Seeks decentralisation of security ecosystem
By Yinka Kolawole
The Lagos Chamber of Commerce and Industry (LCCI) has warned that the worsening security situation across Nigeria may spell economic doom for the country, if not urgently addressed.
Taking this position, the President, LCCI, Mrs Toki Mabogunje, in a statement made available to Vanguard yesterday, stated: “The crisis has crippled many private and public investments across the nation. Several businesses and investors in affected areas are currently counting their losses. Many households have lost their means of livelihoods, while some have been displaced.”
Mabogunje further noted that the destruction of farmlands across the country has continued to disrupt agricultural sector while piling pressure on food inflation.
She stated: “These have severe implications for food production and food distribution from farms to markets. We recognize insecurity as a major driver of the persistent increase in food inflation in recent years.
The worsening security situation will trigger further inflationary pressure on food prices thus exacerbating the poverty conditions in the country. This alarming state of insecurity in the country has hampered the movement of goods, services, and persons across the country, with implications for agriculture, agro-allied services, trade and commerce especially in affected areas.”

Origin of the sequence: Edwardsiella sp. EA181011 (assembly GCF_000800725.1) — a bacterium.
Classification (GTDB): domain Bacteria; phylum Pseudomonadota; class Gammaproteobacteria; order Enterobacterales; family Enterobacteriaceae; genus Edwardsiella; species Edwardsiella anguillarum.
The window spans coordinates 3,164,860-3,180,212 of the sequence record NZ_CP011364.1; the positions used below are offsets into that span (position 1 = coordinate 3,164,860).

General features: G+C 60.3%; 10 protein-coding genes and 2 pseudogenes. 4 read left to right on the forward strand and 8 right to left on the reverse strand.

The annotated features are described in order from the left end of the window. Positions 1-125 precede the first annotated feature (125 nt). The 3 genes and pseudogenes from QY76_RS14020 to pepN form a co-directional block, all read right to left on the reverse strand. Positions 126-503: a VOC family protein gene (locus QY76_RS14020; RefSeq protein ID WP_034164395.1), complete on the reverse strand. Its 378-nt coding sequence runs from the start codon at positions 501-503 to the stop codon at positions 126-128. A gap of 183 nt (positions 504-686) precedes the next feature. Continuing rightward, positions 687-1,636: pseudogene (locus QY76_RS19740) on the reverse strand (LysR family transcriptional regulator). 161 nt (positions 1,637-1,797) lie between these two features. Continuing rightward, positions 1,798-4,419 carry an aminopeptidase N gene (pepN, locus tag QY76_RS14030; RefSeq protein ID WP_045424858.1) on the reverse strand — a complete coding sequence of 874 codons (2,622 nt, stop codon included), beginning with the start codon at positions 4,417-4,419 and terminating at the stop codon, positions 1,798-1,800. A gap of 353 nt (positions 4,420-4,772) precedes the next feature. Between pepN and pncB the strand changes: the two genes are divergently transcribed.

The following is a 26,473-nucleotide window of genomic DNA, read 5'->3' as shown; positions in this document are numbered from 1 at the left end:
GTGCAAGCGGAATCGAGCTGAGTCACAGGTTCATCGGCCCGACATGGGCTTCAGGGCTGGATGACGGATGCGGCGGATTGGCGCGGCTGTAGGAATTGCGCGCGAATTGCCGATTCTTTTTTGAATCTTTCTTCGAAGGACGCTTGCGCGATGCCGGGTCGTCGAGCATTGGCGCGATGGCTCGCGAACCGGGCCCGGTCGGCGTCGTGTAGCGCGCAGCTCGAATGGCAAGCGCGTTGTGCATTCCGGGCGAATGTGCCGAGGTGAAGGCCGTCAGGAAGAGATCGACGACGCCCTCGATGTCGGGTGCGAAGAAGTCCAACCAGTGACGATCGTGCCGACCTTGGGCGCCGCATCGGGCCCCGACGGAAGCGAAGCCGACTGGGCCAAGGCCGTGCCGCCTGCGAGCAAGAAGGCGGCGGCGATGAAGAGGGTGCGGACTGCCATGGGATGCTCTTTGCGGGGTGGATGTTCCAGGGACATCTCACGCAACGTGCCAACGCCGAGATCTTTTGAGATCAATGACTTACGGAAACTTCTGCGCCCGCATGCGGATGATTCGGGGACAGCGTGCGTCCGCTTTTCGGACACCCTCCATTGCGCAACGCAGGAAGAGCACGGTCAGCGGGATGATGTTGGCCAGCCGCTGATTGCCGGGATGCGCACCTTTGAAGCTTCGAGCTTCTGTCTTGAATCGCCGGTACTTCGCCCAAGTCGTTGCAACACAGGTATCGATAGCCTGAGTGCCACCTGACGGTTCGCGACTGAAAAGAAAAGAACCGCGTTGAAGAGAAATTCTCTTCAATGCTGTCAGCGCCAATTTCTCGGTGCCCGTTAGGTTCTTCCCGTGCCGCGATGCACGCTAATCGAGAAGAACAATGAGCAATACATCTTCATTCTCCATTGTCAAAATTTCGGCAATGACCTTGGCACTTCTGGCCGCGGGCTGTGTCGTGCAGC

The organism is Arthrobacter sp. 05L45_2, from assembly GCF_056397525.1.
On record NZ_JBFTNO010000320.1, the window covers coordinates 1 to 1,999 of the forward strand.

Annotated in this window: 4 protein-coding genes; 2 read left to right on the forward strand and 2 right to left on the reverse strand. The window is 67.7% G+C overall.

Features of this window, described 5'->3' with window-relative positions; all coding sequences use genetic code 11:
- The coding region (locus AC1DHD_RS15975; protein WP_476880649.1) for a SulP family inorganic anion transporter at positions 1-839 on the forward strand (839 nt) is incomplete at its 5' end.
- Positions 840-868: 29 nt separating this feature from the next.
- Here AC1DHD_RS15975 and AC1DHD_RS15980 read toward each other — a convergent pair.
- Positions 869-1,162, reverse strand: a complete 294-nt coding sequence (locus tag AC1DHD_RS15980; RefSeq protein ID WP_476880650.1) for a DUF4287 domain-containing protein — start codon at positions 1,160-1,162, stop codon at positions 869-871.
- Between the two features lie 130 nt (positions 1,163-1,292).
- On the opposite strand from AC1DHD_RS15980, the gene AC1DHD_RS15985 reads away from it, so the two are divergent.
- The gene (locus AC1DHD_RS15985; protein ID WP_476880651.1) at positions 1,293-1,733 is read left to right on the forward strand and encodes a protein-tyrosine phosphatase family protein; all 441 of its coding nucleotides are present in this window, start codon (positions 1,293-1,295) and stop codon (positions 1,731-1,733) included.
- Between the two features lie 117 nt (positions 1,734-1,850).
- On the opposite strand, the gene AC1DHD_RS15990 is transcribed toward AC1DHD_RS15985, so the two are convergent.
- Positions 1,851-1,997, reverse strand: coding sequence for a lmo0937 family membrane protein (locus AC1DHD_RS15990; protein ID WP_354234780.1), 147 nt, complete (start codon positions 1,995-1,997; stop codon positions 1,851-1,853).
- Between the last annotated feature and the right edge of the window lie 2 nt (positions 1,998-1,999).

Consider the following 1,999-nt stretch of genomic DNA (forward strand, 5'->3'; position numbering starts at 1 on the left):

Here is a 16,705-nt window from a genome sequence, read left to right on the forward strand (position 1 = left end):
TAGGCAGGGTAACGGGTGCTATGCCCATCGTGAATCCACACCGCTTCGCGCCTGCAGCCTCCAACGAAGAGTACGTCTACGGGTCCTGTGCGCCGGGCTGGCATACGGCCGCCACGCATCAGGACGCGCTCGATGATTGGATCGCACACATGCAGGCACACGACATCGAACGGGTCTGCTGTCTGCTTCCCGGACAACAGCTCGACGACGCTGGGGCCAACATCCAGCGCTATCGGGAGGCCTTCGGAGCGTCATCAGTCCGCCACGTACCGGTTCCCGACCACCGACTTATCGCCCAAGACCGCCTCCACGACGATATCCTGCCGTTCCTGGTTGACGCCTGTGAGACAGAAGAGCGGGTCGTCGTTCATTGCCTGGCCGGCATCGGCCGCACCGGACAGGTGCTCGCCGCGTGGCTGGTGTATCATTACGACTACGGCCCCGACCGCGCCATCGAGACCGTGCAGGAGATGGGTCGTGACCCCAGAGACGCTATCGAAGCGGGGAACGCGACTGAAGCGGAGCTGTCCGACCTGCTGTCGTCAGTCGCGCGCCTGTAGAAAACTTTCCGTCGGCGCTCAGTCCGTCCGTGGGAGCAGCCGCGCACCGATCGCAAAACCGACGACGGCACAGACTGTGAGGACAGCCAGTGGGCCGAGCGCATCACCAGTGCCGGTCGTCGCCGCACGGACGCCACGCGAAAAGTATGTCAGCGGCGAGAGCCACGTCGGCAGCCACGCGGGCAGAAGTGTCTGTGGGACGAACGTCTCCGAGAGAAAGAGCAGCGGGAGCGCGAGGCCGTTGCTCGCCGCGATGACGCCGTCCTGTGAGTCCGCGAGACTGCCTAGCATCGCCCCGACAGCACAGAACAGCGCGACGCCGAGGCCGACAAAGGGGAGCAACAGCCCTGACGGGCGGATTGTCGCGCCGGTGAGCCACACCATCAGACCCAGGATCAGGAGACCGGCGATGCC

According to her, “The crisis projects the Nigerian economy as an unsafe investment destination, and if unaddressed, would thwart government’s efforts in encouraging private investment inflows into the economy at a time the economy is in dire need of massive investments to bolster growth recovery, create jobs and alleviate poverty.
“The worsening security situation also impacts the fiscal position of government by making policy makers incur unplanned (unbudgeted) security-related expenditure at the detriment of infrastructural development expenditure. This could worsen 2021 actual fiscal deficit levels amid fragility in revenue growth from oil and non-oil sources.”
On the way forward, LCCI calls for decentralisation of the nation’s security ecosystem.
“We believe decentralizing the security eco-system would help stem the rising tide as it enables other levels of government take key security-related decisions and initiatives within their domain.
“LCCI enjoins the executive arm of government to liaise with the legislative arm to take security out of the exclusive list of the Nigerian Constitution and include it in the concurrent list. The sub nationals need to play more active roles in the restoration of peace in our country through the creation of a security machinery and architecture that would be controlled by them, subject of course to certain guidelines, especially regarding the rules of engagement,” Mabogunje stated.